knowledge | Customer Service Solutions, Inc.

A Story of Willie and Aubrey - 2/8/22


The gift shop was a great experience!  Aubrey had bought items online from the shop for years, but she had never stepped foot in the store itself.  However, when travel plans took her on a trip to new surroundings, she took time out of her day to go to Read more

It Matters Who You Know - 2/1/22


The season ticket account holder has an issue, but he’s not too concerned about it:  I’m going to call my guy, and he’ll take care of it. The patient is confused about their bill.  The family member says: I know someone who can help. The husband discovers a problem in the Read more

Put an End to 1-Star Ratings - 1/25/22


If you ever had service performed on your car, I would not doubt it if you received the immediate e-mail asking for that 5-star rating. They want the big ratings because that makes them look good, and to get the big average rating you have to avoid the 1-Star Read more

Signs of Service Recovery Situations - 1/18/22


As we continue the slow trend of more and more customer interactions becoming in-person again, we need to remember those signs that we’re about to enter one of THOSE conversations.  It can typically take only 5-10 seconds to realize this is going to be a high-risk situation with the Read more

In Survey Development, Think in Reverse - 1/11/22


We often meet with clients interested in conducting a survey, and when we discuss the project, many clients come with questions in-hand.  They are interested, curious, even excited sometimes about the possibility of tapping into the voice of the customer! And when we review their questions and start to see Read more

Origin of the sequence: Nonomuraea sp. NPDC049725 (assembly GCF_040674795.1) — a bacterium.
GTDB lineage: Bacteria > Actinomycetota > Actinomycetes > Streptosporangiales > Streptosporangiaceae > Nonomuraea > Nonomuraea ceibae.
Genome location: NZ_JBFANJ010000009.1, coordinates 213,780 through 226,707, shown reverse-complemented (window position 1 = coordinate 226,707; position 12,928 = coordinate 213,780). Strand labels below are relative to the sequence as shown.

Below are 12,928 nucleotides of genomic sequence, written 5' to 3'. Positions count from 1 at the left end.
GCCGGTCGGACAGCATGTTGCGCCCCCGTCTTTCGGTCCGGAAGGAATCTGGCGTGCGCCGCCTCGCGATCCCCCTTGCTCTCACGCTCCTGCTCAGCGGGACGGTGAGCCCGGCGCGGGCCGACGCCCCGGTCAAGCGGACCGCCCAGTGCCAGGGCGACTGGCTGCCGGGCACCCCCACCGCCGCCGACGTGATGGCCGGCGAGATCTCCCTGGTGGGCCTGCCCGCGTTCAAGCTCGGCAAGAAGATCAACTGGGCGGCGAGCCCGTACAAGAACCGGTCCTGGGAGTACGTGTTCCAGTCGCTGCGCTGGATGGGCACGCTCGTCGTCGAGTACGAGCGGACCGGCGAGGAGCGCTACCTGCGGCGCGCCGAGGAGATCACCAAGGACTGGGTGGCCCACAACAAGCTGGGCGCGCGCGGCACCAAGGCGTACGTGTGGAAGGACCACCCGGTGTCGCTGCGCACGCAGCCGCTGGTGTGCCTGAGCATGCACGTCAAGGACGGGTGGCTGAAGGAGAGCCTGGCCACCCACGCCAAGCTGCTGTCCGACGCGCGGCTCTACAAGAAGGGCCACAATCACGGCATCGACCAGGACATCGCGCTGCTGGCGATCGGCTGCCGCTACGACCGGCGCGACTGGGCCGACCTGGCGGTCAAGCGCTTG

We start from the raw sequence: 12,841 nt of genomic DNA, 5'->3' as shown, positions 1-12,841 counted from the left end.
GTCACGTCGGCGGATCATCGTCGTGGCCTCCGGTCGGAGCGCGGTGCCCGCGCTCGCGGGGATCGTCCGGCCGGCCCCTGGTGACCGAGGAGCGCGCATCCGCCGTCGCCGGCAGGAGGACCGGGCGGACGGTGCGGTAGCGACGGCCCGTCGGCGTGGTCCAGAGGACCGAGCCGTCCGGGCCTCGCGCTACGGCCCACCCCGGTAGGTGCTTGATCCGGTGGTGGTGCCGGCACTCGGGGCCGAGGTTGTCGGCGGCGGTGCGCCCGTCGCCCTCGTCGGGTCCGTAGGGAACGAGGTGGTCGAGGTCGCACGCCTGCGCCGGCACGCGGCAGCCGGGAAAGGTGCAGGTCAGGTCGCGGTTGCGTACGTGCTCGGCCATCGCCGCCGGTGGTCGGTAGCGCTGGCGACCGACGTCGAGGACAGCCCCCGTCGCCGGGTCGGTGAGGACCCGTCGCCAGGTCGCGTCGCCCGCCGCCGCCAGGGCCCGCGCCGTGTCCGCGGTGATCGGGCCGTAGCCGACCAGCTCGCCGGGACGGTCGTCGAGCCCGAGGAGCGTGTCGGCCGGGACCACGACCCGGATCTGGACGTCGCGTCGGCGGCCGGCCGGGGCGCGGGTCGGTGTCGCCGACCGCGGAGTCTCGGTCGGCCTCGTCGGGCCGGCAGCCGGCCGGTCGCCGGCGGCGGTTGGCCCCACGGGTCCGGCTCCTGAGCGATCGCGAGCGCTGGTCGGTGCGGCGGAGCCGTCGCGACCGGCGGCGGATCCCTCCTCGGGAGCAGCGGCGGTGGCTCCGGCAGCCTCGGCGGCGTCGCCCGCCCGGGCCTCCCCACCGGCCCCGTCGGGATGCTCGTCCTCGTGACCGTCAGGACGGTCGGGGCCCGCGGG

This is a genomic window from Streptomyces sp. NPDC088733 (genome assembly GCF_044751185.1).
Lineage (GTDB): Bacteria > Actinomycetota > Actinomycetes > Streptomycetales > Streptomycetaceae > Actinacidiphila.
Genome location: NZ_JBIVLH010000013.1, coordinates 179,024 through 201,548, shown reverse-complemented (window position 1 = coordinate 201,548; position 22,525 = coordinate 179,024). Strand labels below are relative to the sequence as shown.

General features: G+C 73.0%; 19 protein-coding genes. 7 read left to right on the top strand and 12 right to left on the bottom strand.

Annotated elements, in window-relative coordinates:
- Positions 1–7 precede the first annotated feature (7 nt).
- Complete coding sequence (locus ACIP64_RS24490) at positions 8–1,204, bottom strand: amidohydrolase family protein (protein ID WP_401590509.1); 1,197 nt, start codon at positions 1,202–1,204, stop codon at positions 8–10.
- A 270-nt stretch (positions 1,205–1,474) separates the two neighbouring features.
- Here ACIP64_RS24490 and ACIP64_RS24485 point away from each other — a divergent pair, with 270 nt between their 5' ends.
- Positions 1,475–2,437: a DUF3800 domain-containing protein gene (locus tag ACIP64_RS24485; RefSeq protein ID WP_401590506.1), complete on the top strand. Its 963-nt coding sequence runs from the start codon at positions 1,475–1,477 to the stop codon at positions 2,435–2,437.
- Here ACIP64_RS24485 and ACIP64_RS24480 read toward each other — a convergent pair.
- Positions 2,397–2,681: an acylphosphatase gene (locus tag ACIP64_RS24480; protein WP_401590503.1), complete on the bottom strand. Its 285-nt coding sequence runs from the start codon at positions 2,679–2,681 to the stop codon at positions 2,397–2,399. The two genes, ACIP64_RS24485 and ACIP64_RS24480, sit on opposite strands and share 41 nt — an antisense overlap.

Foster Positive Feelings - 1/4/22


I bet a lot of you all are like me - when you’re asked to share your feelings, it’s not always something that feels comfortable.  It obviously depends on the situation and who’s asking you to share your feelings.  So, many of us might hesitate in sharing our feelings. However, Read more

How to Make the Situation Right - 12/28/21


The manager in the field office felt that - when problems arose with customers - the company didn’t do an especially good job of responding effectively.  He felt like this was hurting customer renewals of annual service agreements.  The company developed many customer service and retention initiatives with little Read more

2021 Holiday Poem - 12/21/21


Breathe and rest and relax and rejuvenate. Close the eyes, and fill the lungs. Take a break, and be with friends. This is a time to begin. Renaissance is called a rebirth. Birth can bring new life. Life gives opportunity for living. Living gives opportunity for joy. We have so many outside factors, So many things that tug Read more

“I’m Sorry” Doesn’t Mean “I’m Guilty” - 12/14/21


Individuals and organizations mess up; that’s part of life… They told me that they were going to be at my home at a certain time; they were REALLY late.  The customer service representative said they would get a message to a co-worker, and the co-worker would call me back; I Read more

Apply Selfless Service - 12/7/21


Andrea had worked in human resources for years, and the company decided that it wanted to hire employees who were more customer service-oriented, regardless of the position.  After making that decision, they added some creative questions to the interview process. One of the most interesting questions that Andrea had to Read more

To Improve, Understand Why You Do What You Do – 10/19/21